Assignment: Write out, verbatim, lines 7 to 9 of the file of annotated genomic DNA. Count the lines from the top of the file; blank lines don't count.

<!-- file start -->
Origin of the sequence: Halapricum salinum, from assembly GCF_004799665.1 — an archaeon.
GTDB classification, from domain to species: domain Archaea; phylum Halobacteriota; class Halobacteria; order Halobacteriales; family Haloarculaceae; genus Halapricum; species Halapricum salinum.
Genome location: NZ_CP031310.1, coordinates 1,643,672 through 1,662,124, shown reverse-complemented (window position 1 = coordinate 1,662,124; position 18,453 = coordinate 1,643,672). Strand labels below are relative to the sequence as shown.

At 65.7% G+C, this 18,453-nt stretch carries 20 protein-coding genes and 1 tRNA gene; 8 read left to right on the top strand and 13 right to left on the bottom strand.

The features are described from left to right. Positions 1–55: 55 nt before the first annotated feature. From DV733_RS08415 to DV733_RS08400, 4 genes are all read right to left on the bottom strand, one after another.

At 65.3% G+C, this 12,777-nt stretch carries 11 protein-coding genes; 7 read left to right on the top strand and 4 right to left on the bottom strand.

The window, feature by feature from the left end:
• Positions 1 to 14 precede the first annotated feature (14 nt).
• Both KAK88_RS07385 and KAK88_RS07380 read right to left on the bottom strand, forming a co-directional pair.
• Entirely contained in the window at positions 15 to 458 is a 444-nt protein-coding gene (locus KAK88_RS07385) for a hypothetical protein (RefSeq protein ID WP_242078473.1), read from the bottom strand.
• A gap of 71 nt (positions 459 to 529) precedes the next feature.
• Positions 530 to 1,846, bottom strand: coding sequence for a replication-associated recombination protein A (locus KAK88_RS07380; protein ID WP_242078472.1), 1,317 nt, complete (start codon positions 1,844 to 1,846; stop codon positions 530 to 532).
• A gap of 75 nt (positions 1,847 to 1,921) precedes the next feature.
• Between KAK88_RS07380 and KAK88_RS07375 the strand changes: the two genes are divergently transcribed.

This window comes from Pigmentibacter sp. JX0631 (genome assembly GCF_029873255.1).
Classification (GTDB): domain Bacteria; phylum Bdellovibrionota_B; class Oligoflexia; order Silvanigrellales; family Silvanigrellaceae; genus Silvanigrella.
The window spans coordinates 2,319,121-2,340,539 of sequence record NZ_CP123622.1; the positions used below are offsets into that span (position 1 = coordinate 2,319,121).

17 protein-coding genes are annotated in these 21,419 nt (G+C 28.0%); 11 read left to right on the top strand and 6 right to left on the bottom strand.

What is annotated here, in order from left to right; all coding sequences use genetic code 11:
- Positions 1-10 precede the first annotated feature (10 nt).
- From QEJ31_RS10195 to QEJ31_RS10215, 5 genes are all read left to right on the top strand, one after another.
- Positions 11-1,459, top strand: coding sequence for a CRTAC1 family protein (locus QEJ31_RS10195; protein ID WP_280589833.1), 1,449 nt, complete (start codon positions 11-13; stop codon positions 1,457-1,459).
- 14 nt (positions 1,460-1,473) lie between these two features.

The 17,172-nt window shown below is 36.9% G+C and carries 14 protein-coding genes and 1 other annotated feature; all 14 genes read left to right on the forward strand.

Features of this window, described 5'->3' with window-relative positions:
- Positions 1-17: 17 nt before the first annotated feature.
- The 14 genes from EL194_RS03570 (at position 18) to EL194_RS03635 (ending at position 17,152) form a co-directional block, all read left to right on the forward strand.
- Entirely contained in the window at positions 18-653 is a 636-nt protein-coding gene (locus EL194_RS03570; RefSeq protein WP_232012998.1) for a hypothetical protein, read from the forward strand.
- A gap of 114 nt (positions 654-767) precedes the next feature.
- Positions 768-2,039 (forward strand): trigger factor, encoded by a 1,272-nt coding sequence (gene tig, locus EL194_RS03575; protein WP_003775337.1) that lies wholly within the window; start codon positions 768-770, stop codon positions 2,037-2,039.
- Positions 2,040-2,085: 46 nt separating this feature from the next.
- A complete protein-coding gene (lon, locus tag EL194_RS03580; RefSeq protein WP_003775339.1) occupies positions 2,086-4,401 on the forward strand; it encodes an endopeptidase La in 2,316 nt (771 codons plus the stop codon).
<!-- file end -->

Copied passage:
The window, feature by feature from the left end:
• Positions 1 to 14 precede the first annotated feature (14 nt).
• Both KAK88_RS07385 and KAK88_RS07380 read right to left on the bottom strand, forming a co-directional pair.